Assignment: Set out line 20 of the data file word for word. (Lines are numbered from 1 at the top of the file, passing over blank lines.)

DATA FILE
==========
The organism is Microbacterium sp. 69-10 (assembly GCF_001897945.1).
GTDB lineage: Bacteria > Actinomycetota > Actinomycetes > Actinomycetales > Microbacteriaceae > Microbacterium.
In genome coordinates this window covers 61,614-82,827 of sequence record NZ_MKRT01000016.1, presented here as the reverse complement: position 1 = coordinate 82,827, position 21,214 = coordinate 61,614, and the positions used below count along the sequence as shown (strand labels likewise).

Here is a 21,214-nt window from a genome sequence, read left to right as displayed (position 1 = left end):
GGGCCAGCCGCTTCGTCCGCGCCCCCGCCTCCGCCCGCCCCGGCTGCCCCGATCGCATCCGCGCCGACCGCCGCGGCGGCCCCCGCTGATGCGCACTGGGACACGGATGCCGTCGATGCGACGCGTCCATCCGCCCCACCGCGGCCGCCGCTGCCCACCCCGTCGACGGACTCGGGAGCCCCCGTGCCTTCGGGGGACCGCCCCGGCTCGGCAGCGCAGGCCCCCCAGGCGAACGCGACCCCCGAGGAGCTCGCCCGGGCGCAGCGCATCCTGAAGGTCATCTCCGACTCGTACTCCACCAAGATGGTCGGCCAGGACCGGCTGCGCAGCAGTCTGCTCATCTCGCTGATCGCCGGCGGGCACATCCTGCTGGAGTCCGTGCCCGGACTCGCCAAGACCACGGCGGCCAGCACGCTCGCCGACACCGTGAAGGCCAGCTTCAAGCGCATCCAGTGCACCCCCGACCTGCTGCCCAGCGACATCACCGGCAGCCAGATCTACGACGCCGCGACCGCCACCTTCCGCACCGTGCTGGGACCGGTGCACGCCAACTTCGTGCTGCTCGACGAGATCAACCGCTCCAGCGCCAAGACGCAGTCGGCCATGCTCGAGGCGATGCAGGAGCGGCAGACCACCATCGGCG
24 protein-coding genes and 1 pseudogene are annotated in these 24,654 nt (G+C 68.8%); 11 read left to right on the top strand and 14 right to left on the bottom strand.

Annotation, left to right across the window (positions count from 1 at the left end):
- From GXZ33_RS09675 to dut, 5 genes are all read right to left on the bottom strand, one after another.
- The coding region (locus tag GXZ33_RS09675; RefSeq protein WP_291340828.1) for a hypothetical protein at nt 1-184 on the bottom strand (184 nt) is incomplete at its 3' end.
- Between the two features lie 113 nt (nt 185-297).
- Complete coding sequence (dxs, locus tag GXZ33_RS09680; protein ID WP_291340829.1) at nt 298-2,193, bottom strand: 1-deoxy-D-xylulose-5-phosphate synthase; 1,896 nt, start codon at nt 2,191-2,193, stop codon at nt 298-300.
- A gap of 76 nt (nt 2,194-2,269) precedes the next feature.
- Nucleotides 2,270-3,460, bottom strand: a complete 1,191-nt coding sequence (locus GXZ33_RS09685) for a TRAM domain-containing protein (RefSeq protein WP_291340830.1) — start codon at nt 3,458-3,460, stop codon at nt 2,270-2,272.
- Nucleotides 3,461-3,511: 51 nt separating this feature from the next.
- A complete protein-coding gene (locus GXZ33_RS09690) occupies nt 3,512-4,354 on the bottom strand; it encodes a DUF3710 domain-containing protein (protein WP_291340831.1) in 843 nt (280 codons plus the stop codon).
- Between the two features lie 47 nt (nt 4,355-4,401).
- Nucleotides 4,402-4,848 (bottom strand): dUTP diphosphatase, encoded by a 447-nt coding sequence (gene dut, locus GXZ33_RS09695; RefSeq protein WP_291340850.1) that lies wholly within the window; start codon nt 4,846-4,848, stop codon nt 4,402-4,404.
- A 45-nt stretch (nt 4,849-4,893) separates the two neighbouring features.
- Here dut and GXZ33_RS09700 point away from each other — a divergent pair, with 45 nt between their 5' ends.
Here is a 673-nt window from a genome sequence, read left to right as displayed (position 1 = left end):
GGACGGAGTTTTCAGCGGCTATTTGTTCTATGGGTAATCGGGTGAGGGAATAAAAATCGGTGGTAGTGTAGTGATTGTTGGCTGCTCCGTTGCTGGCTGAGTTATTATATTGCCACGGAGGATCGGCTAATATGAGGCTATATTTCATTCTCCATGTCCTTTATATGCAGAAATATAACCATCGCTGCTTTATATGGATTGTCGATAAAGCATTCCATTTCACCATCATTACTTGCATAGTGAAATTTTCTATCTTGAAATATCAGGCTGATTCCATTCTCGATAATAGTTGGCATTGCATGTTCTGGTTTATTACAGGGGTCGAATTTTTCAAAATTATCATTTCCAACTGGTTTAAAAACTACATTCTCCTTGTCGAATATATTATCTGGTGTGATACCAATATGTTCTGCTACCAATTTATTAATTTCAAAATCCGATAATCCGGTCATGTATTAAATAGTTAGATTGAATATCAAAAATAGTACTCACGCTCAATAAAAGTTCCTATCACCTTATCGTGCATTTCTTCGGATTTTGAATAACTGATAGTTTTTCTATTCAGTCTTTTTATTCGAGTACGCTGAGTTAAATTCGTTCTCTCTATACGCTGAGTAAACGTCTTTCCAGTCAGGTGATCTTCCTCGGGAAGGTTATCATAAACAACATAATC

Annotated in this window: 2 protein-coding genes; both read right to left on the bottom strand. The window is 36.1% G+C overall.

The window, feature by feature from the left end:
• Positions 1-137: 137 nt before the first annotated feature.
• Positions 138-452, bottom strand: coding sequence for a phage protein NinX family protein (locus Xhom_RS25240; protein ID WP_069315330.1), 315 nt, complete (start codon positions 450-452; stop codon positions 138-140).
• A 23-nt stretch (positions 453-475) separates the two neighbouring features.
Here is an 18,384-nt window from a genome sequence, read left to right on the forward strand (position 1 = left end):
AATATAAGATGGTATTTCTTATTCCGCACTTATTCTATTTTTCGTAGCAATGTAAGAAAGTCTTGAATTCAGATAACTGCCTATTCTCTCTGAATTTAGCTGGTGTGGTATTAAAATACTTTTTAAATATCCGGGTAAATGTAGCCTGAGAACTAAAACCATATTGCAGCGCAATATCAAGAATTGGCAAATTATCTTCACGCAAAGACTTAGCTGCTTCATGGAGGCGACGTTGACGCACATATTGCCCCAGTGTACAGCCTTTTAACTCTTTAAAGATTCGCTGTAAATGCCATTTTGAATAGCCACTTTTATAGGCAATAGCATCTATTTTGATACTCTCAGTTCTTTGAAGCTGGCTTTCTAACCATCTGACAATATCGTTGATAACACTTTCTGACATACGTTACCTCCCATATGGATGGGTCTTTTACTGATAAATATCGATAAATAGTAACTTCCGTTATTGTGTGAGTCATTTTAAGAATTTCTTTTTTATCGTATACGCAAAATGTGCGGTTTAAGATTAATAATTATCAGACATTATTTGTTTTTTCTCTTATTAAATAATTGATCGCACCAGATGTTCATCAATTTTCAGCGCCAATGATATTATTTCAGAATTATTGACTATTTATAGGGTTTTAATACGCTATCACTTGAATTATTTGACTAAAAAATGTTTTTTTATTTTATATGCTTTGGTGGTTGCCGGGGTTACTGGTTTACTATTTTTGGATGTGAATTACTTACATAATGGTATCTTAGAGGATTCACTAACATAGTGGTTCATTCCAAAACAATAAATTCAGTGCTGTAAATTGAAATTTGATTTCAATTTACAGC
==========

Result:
Here is a 673-nt window from a genome sequence, read left to right as displayed (position 1 = left end):